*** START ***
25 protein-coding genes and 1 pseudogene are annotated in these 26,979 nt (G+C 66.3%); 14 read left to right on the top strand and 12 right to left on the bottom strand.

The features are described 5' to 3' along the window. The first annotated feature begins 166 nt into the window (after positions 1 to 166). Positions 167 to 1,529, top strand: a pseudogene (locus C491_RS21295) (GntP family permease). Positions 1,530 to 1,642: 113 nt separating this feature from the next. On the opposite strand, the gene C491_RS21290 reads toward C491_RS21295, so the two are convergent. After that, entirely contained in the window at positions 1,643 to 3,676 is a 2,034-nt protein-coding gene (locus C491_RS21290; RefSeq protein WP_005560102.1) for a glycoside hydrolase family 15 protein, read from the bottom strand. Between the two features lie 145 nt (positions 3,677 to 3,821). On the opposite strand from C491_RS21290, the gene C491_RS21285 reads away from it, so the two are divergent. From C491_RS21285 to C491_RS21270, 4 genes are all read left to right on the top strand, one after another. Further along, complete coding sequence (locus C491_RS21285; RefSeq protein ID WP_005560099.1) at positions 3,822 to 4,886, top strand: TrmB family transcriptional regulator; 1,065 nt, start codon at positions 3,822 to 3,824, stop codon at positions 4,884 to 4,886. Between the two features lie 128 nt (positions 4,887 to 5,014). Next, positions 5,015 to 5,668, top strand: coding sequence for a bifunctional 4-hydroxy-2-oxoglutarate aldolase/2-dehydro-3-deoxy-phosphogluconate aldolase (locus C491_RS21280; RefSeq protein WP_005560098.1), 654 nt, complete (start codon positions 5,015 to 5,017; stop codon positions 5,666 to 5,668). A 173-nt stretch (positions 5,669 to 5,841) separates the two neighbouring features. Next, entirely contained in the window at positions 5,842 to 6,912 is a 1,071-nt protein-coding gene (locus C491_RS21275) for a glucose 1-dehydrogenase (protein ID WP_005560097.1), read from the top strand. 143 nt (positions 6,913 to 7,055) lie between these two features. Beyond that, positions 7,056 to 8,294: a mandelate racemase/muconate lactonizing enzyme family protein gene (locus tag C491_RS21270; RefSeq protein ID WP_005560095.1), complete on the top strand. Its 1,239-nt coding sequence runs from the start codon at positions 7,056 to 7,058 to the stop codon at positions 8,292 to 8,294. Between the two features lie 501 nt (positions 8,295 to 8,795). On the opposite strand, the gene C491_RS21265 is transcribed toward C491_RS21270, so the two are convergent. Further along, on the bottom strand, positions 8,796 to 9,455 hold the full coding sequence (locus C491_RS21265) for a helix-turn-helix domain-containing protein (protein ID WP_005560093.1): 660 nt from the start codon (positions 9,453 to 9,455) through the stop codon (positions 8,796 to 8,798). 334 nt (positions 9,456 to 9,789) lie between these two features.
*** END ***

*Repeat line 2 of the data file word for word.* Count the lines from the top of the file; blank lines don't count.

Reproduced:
The features are described 5' to 3' along the window. The first annotated feature begins 166 nt into the window (after positions 1 to 166). Positions 167 to 1,529, top strand: a pseudogene (locus C491_RS21295) (GntP family permease). Positions 1,530 to 1,642: 113 nt separating this feature from the next. On the opposite strand, the gene C491_RS21290 reads toward C491_RS21295, so the two are convergent. After that, entirely contained in the window at positions 1,643 to 3,676 is a 2,034-nt protein-coding gene (locus C491_RS21290; RefSeq protein WP_005560102.1) for a glycoside hydrolase family 15 protein, read from the bottom strand. Between the two features lie 145 nt (positions 3,677 to 3,821). On the opposite strand from C491_RS21290, the gene C491_RS21285 reads away from it, so the two are divergent. From C491_RS21285 to C491_RS21270, 4 genes are all read left to right on the top strand, one after another. Further along, complete coding sequence (locus C491_RS21285; RefSeq protein ID WP_005560099.1) at positions 3,822 to 4,886, top strand: TrmB family transcriptional regulator; 1,065 nt, start codon at positions 3,822 to 3,824, stop codon at positions 4,884 to 4,886. Between the two features lie 128 nt (positions 4,887 to 5,014). Next, positions 5,015 to 5,668, top strand: coding sequence for a bifunctional 4-hydroxy-2-oxoglutarate aldolase/2-dehydro-3-deoxy-phosphogluconate aldolase (locus C491_RS21280; RefSeq protein WP_005560098.1), 654 nt, complete (start codon positions 5,015 to 5,017; stop codon positions 5,666 to 5,668). A 173-nt stretch (positions 5,669 to 5,841) separates the two neighbouring features. Next, entirely contained in the window at positions 5,842 to 6,912 is a 1,071-nt protein-coding gene (locus C491_RS21275) for a glucose 1-dehydrogenase (protein ID WP_005560097.1), read from the top strand. 143 nt (positions 6,913 to 7,055) lie between these two features. Beyond that, positions 7,056 to 8,294: a mandelate racemase/muconate lactonizing enzyme family protein gene (locus tag C491_RS21270; RefSeq protein ID WP_005560095.1), complete on the top strand. Its 1,239-nt coding sequence runs from the start codon at positions 7,056 to 7,058 to the stop codon at positions 8,292 to 8,294. Between the two features lie 501 nt (positions 8,295 to 8,795). On the opposite strand, the gene C491_RS21265 is transcribed toward C491_RS21270, so the two are convergent. Further along, on the bottom strand, positions 8,796 to 9,455 hold the full coding sequence (locus C491_RS21265) for a helix-turn-helix domain-containing protein (protein ID WP_005560093.1): 660 nt from the start codon (positions 9,453 to 9,455) through the stop codon (positions 8,796 to 8,798). 334 nt (positions 9,456 to 9,789) lie between these two features.